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  • Finally!

    Two years after purchasing my mill, I finally made a stand for it and got it mounted. Perhaps in another two years I'll get around to plugging it in.

    How level does the mill need to be? I built a "swash plate" type leveling system into the lathe table and spent about half a day dialing it in with a machinist's level. Does the mill require the same degree of attention since the base is so narrow?


  • #2
    Neither machine needs to be level, only that they are straight. Being level is nice since you can then use measuring tools more easily to set angles. Nice stand by the way. Lot of wasted space under tho, I can't afford that much unused space in my place. Bob.

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    • #3
      That stand looks sturdy enough for a Bridgeport. :-)
      ...lew...

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      • #4
        Agreed nice looking stand, well done.

        Now it just needs some mill matching green paint.

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        • #5
          Yes, very nice looking and well made! Thanks for post the picture!

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          • #6
            Yup, GREAT looking stand! You will need to add a couple shelves though.

            I built a similarly proportioned stand for my surface plate and had a devil of a time jigging it up for the first tack welds. How'd you do yours? I ran out of bungee cords, baling wire, magnets, duct tape, rope, hands, feet and other items I can't remember right now and still had trouble getting it together.
            Milton

            "Accuracy is the sum total of your compensating mistakes."

            "The thing I hate about an argument is that it always interrupts a discussion." G. K. Chesterton

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            • #7
              Yes excellent job on the stand. I too recommend painting it ASAP so you do not have to clean it of cutting oil, etc. before the paint job.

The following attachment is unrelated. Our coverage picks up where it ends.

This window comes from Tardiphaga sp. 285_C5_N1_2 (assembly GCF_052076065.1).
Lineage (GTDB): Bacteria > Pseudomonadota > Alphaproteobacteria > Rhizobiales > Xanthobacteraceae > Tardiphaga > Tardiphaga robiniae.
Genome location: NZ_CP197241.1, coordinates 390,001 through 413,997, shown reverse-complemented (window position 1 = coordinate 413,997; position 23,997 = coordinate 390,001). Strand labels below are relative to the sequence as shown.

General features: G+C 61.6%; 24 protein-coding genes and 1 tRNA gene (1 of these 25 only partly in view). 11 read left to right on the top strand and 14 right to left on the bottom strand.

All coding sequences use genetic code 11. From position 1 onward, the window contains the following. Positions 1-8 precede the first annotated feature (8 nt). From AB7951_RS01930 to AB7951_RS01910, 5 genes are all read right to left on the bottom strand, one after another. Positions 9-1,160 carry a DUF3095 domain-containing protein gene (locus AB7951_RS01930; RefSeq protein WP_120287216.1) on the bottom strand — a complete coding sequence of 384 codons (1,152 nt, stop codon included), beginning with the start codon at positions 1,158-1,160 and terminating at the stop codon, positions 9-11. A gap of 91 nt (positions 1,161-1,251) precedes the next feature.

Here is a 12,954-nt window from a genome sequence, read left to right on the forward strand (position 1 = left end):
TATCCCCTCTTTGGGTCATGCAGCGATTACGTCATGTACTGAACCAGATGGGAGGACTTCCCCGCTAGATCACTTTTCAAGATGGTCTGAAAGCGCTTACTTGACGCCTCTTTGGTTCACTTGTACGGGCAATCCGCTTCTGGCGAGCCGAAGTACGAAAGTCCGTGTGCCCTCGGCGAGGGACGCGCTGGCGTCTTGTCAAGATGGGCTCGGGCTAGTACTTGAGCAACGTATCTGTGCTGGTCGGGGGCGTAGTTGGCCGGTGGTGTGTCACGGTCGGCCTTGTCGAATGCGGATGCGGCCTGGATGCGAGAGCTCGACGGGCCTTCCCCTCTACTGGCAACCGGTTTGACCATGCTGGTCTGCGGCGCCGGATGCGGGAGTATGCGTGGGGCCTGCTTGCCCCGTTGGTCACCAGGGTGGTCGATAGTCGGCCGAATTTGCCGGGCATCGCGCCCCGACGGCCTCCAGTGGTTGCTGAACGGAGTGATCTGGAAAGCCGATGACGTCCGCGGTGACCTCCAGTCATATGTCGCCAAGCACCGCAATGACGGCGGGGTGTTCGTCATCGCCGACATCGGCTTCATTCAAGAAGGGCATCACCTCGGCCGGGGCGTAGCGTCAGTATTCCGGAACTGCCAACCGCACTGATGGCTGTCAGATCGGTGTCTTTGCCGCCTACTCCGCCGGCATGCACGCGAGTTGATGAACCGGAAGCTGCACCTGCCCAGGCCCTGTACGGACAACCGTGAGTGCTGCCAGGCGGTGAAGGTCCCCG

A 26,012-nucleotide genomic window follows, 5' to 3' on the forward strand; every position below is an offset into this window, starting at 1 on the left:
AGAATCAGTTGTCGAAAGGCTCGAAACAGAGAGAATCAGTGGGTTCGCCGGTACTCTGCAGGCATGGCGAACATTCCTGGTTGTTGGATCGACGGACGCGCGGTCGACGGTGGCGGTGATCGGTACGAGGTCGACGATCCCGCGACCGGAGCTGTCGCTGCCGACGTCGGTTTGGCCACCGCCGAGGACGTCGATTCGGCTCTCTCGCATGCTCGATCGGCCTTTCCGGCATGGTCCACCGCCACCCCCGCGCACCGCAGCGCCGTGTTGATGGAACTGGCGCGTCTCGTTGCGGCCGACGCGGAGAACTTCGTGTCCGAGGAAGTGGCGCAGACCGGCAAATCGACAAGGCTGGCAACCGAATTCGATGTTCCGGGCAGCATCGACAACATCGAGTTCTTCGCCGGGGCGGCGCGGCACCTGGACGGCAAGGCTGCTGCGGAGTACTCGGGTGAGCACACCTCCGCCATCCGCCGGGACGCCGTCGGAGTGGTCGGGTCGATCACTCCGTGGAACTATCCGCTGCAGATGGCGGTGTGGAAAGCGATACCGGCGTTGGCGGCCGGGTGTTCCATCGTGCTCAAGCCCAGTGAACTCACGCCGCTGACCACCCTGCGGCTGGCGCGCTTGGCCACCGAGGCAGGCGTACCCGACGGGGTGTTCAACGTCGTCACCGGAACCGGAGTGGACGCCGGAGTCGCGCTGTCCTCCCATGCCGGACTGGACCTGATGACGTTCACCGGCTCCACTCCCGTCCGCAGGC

Yes level is relative, just make sure it is straight and not twisted from the stand. Consequently I'd make any necessary adjustments between the stand & the mill. Just leave the stand mounted as is to the floor.

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              • #8
                Originally posted by Bob Fisher
                Lot of wasted space under tho, I can't afford that much unused space in my place. Bob.

                Ahhh, but there is an ulterior motive to the design. I share the shop with my wife(she's a tool gal). The concrete mollys are not simply for added regidity.

                "Ohhhh, I'm sorry dear. That table doesn't move either; it's lagged to the concrete. Guess you'll have to do that project elsewhere."

                It'll get used as storage space. Or perhaps I'll sit under it the next time a tornado blows through.

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                • #9
                  Originally posted by DICKEYBIRD
                  How'd you do yours?
                  Thanks!

                  In stages. Top first, then the legs, followed by the gussets. I only use four clamps and several pieces of scrap angle. Tack the legs and space them using the angle and clamps. When one pair is set, tack the angle to the legs and re-use the clamps on the next set. Repeat until the entire leg and gusset assembly is tacked and supported with angle. Weld in place and remove the supports.

                  I used to do steel work and the most helpful tool I had was a 8'x8' steel plate table. I could build jigs or work straight into the table and break it loose when it was completed. About once a day I'd take an 8" grinder and smooth out the table top. I really miss that table.

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